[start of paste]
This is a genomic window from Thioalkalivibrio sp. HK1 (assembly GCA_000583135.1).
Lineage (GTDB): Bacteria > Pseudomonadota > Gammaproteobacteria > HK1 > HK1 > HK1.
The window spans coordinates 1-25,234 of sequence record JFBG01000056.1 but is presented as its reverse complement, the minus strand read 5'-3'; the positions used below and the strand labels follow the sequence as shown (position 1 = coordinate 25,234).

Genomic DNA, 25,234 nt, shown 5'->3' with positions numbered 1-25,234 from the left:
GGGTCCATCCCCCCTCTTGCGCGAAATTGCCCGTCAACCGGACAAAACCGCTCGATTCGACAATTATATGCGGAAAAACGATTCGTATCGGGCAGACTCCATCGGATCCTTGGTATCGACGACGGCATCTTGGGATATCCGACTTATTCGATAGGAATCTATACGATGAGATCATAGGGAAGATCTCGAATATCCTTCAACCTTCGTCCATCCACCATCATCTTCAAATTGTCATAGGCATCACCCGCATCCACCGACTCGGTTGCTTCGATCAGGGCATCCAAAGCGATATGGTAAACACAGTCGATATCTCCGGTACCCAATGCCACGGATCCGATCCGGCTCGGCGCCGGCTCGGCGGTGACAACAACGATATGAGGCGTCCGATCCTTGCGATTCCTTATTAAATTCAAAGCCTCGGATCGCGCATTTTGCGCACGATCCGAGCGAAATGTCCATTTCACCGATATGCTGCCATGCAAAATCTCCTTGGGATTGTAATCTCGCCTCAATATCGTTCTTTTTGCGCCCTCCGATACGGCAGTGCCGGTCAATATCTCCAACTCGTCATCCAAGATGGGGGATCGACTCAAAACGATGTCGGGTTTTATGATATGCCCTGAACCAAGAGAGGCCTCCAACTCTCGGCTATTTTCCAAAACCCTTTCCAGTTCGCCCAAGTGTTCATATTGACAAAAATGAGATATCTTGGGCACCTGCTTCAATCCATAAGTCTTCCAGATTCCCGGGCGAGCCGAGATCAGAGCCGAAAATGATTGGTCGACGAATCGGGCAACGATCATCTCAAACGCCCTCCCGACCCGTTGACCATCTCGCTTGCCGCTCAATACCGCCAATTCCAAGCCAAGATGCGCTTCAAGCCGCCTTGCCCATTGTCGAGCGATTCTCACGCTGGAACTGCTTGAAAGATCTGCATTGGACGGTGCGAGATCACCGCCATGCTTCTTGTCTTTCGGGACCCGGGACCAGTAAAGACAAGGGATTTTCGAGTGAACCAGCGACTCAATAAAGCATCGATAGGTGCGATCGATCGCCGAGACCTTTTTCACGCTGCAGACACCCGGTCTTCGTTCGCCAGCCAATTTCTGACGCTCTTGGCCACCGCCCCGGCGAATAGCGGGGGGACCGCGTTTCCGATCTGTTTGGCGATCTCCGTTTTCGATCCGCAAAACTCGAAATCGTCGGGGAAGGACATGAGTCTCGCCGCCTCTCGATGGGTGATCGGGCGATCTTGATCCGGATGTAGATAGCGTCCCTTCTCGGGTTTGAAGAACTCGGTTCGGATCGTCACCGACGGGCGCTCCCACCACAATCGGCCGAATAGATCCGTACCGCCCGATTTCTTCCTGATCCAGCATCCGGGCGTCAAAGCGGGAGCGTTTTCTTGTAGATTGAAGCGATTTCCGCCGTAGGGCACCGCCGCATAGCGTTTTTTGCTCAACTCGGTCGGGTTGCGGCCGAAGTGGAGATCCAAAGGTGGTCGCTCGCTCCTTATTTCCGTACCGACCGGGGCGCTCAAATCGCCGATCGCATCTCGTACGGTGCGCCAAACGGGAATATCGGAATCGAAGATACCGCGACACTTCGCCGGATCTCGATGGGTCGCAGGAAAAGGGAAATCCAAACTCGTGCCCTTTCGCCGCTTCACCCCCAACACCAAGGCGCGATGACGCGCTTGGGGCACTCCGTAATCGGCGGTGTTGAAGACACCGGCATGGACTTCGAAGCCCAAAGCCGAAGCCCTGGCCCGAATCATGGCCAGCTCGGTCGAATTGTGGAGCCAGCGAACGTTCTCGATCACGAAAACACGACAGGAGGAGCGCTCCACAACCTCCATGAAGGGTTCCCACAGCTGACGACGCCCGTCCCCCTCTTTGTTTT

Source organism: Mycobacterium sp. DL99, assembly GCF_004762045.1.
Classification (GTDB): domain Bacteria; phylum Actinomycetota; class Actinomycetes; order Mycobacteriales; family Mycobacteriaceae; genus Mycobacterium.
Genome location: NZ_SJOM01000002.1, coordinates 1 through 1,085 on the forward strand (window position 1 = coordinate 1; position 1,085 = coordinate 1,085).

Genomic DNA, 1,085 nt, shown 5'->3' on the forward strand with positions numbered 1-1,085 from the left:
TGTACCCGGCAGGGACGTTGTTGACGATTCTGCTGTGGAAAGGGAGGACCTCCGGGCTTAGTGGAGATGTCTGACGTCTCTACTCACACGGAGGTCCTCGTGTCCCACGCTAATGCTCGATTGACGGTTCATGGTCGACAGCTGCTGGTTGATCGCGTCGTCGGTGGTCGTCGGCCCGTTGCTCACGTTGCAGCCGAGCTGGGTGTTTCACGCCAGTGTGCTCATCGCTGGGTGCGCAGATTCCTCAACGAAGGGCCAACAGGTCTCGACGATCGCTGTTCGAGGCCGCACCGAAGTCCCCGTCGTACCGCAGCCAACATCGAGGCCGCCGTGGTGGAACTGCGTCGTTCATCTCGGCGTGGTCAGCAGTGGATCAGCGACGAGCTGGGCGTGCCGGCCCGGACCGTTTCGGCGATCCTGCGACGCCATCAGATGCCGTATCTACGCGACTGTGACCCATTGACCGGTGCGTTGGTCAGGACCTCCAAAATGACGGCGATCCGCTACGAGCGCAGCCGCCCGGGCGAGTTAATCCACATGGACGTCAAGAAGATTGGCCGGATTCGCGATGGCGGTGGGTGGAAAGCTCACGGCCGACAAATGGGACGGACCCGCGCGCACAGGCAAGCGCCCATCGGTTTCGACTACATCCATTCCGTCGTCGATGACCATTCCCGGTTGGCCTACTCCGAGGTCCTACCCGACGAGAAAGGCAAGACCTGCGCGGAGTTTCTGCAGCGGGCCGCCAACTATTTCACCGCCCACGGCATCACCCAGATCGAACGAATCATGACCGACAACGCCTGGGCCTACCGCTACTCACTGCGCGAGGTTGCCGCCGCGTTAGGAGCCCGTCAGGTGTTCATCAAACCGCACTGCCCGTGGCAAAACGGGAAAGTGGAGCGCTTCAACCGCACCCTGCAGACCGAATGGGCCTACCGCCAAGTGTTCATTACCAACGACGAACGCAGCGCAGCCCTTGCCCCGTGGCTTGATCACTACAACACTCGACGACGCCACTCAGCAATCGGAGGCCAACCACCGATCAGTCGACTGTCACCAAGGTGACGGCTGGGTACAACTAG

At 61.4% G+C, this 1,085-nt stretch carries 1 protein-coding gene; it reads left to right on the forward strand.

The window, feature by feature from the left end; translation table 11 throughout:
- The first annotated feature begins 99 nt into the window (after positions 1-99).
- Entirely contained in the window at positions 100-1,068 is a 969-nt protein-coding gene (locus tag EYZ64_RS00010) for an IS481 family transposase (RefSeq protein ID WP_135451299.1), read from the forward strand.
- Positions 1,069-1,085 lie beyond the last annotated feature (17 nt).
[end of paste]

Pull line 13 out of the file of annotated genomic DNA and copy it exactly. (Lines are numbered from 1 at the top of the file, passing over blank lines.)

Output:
- The first annotated feature begins 99 nt into the window (after positions 1-99).